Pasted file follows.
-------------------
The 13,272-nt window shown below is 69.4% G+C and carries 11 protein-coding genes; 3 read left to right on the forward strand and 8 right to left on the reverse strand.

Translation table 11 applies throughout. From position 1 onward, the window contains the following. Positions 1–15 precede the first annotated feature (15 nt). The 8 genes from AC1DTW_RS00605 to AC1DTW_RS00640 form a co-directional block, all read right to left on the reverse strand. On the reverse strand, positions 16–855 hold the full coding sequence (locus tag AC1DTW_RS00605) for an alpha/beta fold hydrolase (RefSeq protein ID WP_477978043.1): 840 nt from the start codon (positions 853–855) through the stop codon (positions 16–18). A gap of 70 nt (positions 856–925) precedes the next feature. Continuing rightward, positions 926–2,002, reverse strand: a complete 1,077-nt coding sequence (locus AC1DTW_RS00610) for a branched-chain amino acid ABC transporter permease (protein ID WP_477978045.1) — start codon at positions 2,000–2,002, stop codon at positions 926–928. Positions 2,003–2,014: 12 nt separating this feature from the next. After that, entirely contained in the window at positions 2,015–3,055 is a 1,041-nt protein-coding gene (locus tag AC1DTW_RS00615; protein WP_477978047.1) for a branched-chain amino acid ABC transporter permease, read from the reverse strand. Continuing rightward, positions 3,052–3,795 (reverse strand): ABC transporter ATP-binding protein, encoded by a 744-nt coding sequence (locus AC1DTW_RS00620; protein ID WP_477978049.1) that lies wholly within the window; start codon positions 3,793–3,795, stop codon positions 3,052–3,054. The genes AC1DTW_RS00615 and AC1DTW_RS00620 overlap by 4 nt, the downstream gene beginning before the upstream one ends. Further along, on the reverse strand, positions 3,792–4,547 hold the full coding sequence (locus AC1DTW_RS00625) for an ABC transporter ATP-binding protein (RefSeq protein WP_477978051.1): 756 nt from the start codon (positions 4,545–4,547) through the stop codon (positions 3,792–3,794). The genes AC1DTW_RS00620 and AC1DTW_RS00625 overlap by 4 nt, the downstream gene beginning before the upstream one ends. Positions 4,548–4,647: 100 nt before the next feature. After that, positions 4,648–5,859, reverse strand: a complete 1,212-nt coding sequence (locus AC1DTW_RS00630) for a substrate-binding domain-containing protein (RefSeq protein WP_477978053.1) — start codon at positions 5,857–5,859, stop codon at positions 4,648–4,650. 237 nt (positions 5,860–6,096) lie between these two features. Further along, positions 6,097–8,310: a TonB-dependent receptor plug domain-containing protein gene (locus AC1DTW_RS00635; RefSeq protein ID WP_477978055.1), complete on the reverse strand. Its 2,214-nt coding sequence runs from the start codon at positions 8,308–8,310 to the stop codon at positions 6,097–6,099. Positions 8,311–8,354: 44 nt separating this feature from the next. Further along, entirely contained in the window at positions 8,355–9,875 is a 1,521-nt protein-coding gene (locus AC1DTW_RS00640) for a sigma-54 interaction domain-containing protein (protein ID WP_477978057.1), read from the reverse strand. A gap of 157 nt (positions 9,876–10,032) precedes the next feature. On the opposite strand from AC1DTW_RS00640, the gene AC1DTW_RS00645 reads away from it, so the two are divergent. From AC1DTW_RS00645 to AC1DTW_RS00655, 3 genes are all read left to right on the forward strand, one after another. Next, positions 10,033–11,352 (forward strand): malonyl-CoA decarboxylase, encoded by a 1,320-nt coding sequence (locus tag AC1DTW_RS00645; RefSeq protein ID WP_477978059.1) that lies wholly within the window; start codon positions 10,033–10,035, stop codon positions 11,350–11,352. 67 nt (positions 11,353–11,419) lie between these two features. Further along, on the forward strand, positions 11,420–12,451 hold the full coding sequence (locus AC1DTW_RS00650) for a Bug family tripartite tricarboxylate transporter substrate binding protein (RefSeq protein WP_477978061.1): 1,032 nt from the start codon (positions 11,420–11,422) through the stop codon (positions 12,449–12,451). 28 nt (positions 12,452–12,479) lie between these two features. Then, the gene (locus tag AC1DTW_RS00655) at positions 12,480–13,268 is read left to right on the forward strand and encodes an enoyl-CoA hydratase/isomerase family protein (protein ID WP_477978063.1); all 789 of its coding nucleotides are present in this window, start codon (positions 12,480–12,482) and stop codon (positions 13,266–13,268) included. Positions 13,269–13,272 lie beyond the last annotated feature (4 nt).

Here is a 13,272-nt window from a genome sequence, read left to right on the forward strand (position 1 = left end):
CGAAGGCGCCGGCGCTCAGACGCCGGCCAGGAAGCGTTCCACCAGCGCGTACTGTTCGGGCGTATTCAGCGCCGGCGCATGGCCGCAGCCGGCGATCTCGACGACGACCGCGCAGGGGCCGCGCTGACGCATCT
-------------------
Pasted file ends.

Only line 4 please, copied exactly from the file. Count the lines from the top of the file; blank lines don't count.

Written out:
CGAAGGCGCCGGCGCTCAGACGCCGGCCAGGAAGCGTTCCACCAGCGCGTACTGTTCGGGCGTATTCAGCGCCGGCGCATGGCCGCAGCCGGCGATCTCGACGACGACCGCGCAGGGGCCGCGCTGACGCATCT